January 18, 2011

Running a filter on text in clipboard

The power (or beauty, if you want to call it that way) of Unix command-line interface is not only because of the available commands, but also because of the way we can combine simple commands to do complex things.  Filters are a great example.  In the Unix world we can find many powerful commands that expose functionality that is available only to programs via APIs.  xsel is a great example.  With xsel command, we can inspect and manipulate the contents of clipboard from the command line.

I often have some text -- maybe in a simple text editor (like Kate or GEdit) or in the browser.  I want to use that text in a different program, but with some modifications applied to it.  For example I might want to convert all tab characters in that text to 2 spaces.  Today I wrote a one-line shell script (called run-on-clipboard) that would let me run any filter on the text in clipboard.  Here's the script:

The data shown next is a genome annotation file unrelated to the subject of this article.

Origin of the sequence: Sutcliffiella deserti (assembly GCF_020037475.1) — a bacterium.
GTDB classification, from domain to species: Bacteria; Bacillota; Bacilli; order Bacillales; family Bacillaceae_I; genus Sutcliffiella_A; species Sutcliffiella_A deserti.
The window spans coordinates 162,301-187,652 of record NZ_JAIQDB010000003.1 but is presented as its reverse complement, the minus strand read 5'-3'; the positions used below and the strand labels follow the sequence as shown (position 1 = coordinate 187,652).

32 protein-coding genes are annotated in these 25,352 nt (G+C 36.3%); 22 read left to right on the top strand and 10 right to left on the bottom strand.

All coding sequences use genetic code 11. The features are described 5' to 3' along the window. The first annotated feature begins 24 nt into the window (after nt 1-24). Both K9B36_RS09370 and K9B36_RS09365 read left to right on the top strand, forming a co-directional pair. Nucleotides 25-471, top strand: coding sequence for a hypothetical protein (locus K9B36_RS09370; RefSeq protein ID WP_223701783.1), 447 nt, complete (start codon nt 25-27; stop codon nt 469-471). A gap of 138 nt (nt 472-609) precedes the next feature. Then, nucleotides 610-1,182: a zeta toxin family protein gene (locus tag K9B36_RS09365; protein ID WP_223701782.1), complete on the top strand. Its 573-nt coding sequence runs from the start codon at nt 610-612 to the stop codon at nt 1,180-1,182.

#!/bin/sh
#
# Runs a "filter" on clipboard contents.  Can be used to make arbitrary changes
# to the text in clipboard.  For example, to convert all tabs in the clipboard
# text to two spaces, you can run:
#    run-on-clipboard sed 's/\t/  /g'

xsel -b | "$@" | xsel -bi
To convert tabs to spaces, I would copy the original text into clipboard and run the following command from a terminal:
  run-on-clipboard sed 's/\t/  /g'
This would change the clipboard contents, so pressing Ctrl+V in any program now will paste the text with tabs replaced with spaces.

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